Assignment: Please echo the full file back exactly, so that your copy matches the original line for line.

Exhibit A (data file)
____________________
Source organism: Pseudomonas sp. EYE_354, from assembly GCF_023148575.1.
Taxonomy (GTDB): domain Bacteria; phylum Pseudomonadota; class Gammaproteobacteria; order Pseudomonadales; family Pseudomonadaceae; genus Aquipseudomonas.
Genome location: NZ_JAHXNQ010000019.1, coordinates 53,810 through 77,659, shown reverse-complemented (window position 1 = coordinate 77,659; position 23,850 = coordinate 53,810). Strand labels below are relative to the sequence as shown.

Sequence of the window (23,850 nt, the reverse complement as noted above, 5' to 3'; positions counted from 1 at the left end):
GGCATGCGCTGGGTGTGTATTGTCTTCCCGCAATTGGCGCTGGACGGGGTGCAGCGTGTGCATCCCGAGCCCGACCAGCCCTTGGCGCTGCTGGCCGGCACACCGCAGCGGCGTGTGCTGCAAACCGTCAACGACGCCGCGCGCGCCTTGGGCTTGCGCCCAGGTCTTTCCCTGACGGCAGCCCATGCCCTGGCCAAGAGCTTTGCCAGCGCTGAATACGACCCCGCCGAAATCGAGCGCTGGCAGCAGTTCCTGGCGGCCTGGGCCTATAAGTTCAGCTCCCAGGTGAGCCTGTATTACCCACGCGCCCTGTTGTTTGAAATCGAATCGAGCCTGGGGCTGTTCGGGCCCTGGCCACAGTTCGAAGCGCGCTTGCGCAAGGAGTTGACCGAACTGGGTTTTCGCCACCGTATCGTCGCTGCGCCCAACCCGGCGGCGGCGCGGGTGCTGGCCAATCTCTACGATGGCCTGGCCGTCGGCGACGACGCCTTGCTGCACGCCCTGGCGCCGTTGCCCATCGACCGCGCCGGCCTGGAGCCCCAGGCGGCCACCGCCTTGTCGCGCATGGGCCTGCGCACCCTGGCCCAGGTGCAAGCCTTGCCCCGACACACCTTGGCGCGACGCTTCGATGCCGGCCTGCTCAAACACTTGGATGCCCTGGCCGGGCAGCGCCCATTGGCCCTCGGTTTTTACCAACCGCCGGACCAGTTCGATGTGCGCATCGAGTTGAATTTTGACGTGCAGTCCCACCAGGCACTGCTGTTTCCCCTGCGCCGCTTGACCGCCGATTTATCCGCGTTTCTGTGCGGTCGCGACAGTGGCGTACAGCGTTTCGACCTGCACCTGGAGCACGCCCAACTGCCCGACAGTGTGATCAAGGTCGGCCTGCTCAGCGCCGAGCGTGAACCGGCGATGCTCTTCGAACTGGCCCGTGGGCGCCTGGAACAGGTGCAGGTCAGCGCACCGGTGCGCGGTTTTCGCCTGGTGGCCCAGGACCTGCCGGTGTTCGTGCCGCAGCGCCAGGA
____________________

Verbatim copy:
Source organism: Pseudomonas sp. EYE_354, from assembly GCF_023148575.1.
Taxonomy (GTDB): domain Bacteria; phylum Pseudomonadota; class Gammaproteobacteria; order Pseudomonadales; family Pseudomonadaceae; genus Aquipseudomonas.
Genome location: NZ_JAHXNQ010000019.1, coordinates 53,810 through 77,659, shown reverse-complemented (window position 1 = coordinate 77,659; position 23,850 = coordinate 53,810). Strand labels below are relative to the sequence as shown.

Sequence of the window (23,850 nt, the reverse complement as noted above, 5' to 3'; positions counted from 1 at the left end):
GGCATGCGCTGGGTGTGTATTGTCTTCCCGCAATTGGCGCTGGACGGGGTGCAGCGTGTGCATCCCGAGCCCGACCAGCCCTTGGCGCTGCTGGCCGGCACACCGCAGCGGCGTGTGCTGCAAACCGTCAACGACGCCGCGCGCGCCTTGGGCTTGCGCCCAGGTCTTTCCCTGACGGCAGCCCATGCCCTGGCCAAGAGCTTTGCCAGCGCTGAATACGACCCCGCCGAAATCGAGCGCTGGCAGCAGTTCCTGGCGGCCTGGGCCTATAAGTTCAGCTCCCAGGTGAGCCTGTATTACCCACGCGCCCTGTTGTTTGAAATCGAATCGAGCCTGGGGCTGTTCGGGCCCTGGCCACAGTTCGAAGCGCGCTTGCGCAAGGAGTTGACCGAACTGGGTTTTCGCCACCGTATCGTCGCTGCGCCCAACCCGGCGGCGGCGCGGGTGCTGGCCAATCTCTACGATGGCCTGGCCGTCGGCGACGACGCCTTGCTGCACGCCCTGGCGCCGTTGCCCATCGACCGCGCCGGCCTGGAGCCCCAGGCGGCCACCGCCTTGTCGCGCATGGGCCTGCGCACCCTGGCCCAGGTGCAAGCCTTGCCCCGACACACCTTGGCGCGACGCTTCGATGCCGGCCTGCTCAAACACTTGGATGCCCTGGCCGGGCAGCGCCCATTGGCCCTCGGTTTTTACCAACCGCCGGACCAGTTCGATGTGCGCATCGAGTTGAATTTTGACGTGCAGTCCCACCAGGCACTGCTGTTTCCCCTGCGCCGCTTGACCGCCGATTTATCCGCGTTTCTGTGCGGTCGCGACAGTGGCGTACAGCGTTTCGACCTGCACCTGGAGCACGCCCAACTGCCCGACAGTGTGATCAAGGTCGGCCTGCTCAGCGCCGAGCGTGAACCGGCGATGCTCTTCGAACTGGCCCGTGGGCGCCTGGAACAGGTGCAGGTCAGCGCACCGGTGCGCGGTTTTCGCCTGGTGGCCCAGGACCTGCCGGTGTTCGTGCCGCAGCGCCAGGA